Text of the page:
Racially-Motivated Violence in the United States: What We Call It and Why It Matters

A memorial for shooting victims in El Paso. Photo: Ruperto Miller, public domain.

An August 3, 2019 mass shooting in El Paso, Texas highlights the continuing presence of racially-motivated violence in the United States. The shooter expressed white nationalist and anti-immigrant sentiments in a manifesto written prior to the attack, and the American news media has begun to frame the attack as one of “domestic terrorism.” As the American public waits to learn how the shooter will be formally charged, how the attack is discussed and described in the media has implications for the public perception of and response to such violence. The language used to describe attacks like this, including the attack in Norway just before Eid, is important for recognizing them as a part of a much larger trend of white-nationalist violence.

There are many ways in which to describe violence motivated by hate towards others, but why is such language particularly important to consider in the wake of several attacks and attempted attacks motivated by white-nationalist sentiments? The use of terms like hate crime and terrorism have distinct connotations; these have implications for perceptions of violence, political attitudes, and broader political context in which we understand political violence.

Historically, we see that racially-motivated violence is intended to elicit fear among the victimized, send warnings to others, encourage out-migration, or police borders both physical and social. That is, where the law cannot or will not formally levy punishment for perceived threat or wrong-doing, violence is used to signal that a boundary has been overstepped. For example, in the mid-20th century, the bombings of black homes and churches became frequent in the American South as segregationists pushed back against residential integration and the rising Civil Rights Movement. Anti-Latino violence in the United States has also been prevalent, specifically in areas along the border with Mexico. Here, lynchings and state-sanctioned violence terrorized communities. These acts are not new. They have simply taken on varying names and labels over time.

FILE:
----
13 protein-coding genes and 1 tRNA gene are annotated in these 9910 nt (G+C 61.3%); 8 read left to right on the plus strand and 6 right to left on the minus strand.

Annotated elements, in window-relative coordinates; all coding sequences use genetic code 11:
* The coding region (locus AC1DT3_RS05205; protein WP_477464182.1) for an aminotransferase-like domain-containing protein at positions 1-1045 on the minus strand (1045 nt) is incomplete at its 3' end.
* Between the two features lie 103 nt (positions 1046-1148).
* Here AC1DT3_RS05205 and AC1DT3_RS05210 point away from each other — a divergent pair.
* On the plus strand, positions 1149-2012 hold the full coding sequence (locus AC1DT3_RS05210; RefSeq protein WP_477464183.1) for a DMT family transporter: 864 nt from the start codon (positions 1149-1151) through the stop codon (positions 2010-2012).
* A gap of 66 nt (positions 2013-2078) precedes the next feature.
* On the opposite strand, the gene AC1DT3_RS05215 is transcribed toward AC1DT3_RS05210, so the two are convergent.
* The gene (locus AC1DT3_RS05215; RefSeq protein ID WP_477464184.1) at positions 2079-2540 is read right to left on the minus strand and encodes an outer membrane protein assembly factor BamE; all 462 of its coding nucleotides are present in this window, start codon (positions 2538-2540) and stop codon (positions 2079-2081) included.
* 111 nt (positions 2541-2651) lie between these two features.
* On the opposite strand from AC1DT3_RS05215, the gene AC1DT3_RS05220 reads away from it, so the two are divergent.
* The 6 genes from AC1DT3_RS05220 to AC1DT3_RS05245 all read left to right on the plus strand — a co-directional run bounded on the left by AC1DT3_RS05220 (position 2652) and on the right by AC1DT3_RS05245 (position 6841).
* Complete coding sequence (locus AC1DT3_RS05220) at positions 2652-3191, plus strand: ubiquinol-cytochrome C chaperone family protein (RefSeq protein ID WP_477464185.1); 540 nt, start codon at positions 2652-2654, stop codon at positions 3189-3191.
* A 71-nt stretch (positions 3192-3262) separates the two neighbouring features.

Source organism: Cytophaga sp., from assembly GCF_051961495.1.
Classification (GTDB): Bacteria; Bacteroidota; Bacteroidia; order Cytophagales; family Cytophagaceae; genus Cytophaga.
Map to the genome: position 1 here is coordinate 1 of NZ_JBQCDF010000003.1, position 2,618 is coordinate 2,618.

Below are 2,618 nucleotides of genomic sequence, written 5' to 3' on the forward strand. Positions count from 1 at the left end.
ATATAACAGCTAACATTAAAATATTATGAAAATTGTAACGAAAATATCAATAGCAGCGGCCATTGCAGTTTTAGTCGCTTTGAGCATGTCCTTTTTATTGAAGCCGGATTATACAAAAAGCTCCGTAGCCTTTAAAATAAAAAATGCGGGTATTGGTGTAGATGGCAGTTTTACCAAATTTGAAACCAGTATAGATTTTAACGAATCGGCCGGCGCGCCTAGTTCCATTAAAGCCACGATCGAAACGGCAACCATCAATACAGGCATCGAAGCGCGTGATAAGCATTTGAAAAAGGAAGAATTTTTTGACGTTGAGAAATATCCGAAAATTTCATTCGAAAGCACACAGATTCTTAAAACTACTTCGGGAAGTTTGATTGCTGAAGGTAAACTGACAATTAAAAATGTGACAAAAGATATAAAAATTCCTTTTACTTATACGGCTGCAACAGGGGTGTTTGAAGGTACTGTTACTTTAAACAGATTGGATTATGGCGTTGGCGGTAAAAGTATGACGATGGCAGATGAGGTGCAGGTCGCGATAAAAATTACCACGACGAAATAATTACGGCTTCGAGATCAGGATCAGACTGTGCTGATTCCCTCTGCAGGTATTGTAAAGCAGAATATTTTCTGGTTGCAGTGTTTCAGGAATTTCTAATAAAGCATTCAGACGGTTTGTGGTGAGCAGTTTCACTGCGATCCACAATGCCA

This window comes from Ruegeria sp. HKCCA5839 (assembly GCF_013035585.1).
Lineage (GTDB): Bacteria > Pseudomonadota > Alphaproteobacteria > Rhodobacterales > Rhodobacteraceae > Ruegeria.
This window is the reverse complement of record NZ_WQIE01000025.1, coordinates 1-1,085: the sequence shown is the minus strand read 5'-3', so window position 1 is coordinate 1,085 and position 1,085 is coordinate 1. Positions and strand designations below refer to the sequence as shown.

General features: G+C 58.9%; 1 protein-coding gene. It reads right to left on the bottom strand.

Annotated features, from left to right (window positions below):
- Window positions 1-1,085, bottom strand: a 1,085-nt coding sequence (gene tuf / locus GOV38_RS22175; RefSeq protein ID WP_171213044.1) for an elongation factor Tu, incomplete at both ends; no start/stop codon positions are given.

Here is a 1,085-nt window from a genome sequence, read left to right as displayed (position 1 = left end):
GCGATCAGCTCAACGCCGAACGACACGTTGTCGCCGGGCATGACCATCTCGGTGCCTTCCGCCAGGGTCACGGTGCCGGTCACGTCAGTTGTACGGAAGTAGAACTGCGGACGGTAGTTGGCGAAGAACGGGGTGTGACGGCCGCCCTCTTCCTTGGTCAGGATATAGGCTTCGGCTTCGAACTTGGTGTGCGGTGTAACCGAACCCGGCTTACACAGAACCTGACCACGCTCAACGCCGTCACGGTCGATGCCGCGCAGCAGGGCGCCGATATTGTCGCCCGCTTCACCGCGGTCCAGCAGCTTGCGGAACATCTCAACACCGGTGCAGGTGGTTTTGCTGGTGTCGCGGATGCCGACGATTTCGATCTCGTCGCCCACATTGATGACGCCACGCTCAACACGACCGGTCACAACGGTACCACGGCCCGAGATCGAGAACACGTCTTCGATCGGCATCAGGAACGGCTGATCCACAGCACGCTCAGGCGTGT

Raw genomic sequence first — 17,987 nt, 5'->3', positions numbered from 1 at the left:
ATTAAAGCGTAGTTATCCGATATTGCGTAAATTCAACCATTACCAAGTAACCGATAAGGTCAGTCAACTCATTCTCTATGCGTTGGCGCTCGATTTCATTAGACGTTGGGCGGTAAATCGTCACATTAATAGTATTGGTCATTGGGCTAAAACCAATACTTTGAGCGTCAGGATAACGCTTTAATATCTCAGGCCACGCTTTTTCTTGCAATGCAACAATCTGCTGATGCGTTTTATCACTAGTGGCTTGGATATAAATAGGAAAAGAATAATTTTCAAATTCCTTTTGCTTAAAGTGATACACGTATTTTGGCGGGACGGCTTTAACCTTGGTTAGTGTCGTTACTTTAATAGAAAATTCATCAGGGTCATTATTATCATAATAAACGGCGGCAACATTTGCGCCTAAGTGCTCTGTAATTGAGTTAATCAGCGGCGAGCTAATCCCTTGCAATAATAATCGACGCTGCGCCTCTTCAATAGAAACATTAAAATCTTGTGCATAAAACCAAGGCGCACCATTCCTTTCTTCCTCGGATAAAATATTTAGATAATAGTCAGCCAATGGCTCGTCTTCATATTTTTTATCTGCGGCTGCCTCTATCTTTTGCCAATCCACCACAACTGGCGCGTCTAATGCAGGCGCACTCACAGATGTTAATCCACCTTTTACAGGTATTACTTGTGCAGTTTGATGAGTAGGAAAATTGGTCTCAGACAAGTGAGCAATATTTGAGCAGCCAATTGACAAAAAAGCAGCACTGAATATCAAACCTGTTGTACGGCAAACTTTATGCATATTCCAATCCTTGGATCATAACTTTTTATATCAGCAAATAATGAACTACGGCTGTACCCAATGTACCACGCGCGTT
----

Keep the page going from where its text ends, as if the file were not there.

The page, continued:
Over time, racially-motivated violence manifests itself as lynchings, church arsons, mass shooting, disturbances, riots, uprisings, outrages, among other forms. Most prominent among these today is hate crime. But what we also see, when we look directly to the language of the victimized, is the word terrorism.

PRIO’s Consequences of Contention project brings together a wide-variety of data from the United States to study the after-effects of contention. In this process, the ever-present nature of racially-motivated violence in the country is apparent – so too are the multitude of forms and titles that such violence takes. Over time, racially-motivated violence manifests itself as lynchings, church arsons, mass shooting, disturbances, riots, uprisings, outrages, among other forms. Most prominent among these today is hate crime. But what we also see, when we look directly to the language of the victimized, is the word terrorism.

Reports of lynchings which stretch back to the 19th century use terrorism to describe violence against African-Americans, as do black-run newspapers and publications which highlight atrocities committed against black citizens at the hands of police, klansmen, and neighbors alike. In the present-day, though, the connotation of this word is tightly intertwined with Islam and Muslims. Strong associations have been drawn between Muslims and acts of terrorism in the United States, due in part to the substantially greater news coverage that attacks committed by Muslim perpetrators receive.